Self-billed as "the largest conference in default servicing" -- a distinction we think goes to the annual MBA Servicing event. Still a large event, historically comprised primarily of REO real estate specialists.
I hope you all got out and enjoyed some fireworks this past weekend. My family went down into our little historic town, not all that far north of where George Washington and his men wintered the year we almost lost it all, and sat with friends and neighbors on the side of the hill to watch the show. I thought about mentioning to my kids that these fireworks were real to the soldiers and civilians who fought during the Revolutionary War, and in every war since then; that they represent more than a good time with friends and family, but I didn't.
A cursory glance at any history book more than a decade old (back when we used to compile historical information into books instead of wikis that can be easily updated as we go along) will reveal that great leaders always seem to emerge during highly volatile times. Few are the truly great who inherited a peaceful land in a time of plenty — and still made it into the history books. There may have been some, but they are pretty much all covered together in a sentence that usually goes something like, "and then there was a 1,000 years of peace and prosperity."
Sucks to be those guys.
Bond insurer ACA Financial Guaranty filed suit Thursday against Goldman Sachs.
The suit alleges fraud and seeks $30 million in compensatory and $90 million in punitive damages stemming from the role the investment bank played in the marketing of the synthetic collateralized debt obligation named ABACUS.
Goldman Sachs developed ABACUS and sold it to investors on behalf of its hedge fund client Paulson & Co. in 2007.
I caught an old movie over the long weekend. One of the cable channels (I don't know which one. It comes on after you hit the next channel button a couple hundred times in search of something to watch) was running the 1985 film "The Goonies." It took me back to my college days and surprised me with a critical connection to the mortgage lending business I'd never noticed before.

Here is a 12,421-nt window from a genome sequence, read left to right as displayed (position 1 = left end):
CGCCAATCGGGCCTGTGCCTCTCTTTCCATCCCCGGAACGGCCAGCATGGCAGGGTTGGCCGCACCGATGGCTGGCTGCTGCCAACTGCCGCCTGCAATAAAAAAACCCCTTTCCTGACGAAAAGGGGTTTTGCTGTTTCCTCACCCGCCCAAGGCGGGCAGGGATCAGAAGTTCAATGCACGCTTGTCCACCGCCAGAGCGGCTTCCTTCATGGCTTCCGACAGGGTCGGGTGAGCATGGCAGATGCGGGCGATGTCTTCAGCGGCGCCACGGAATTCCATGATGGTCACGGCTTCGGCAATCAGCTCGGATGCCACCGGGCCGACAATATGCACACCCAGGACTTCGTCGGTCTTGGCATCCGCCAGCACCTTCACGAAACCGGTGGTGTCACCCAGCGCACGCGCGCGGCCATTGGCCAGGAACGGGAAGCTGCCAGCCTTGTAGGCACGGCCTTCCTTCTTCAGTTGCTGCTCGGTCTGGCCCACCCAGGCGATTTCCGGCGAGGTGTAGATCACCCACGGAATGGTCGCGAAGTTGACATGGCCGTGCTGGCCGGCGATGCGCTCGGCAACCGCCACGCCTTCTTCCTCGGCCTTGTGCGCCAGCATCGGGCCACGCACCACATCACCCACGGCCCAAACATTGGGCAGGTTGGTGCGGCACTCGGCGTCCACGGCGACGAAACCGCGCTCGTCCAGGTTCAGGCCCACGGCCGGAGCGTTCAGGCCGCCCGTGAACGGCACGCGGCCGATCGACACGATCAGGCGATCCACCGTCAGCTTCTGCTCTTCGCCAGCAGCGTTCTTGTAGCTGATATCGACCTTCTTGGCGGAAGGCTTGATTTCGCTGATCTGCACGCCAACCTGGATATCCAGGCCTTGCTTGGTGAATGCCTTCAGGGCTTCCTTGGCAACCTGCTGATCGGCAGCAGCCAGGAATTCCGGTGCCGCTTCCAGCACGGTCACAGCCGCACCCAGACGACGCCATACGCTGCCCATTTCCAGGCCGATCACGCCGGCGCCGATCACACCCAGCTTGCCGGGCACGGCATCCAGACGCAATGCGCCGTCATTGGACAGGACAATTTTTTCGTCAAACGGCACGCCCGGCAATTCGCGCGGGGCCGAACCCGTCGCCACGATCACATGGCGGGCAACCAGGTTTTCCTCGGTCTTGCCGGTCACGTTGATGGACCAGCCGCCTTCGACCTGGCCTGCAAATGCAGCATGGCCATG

While other state and federal regulatory bodies overlap in their regulation of the mortgage industry, the very particular consumer focus of the CFPB is not duplicated by any other body. Will deregulation mean a return to the Wild West lending atmosphere that led to the financial crisis? What happens next? We asked John Socknat, partner at Ballard Spahr, to weigh in on what mortgage lenders and servicers can expect from a Trump administration.
Amid the potential new direction from the White House, Congress and regulators, leadership in our industry is more important than ever. Which is why HousingWire is proud to present the 40 winners of our 2016 Vanguard award. These leaders from all segments of the mortgage ecosphere demonstrate that our industry is more than capable of meeting the challenges that lie ahead.
The marketplace is full of hard and private money lenders — it will come down to who can best assist investors in completing their goals, whether that be by providing quicker close times, or with more accurate valuations. With how many options there are for borrowers, lenders will need to start competing for marketshare as borrowers shop their situations to multiple lenders, leveraging the offers against each other. This process will force lenders to update their guidelines, or be forced out of the market.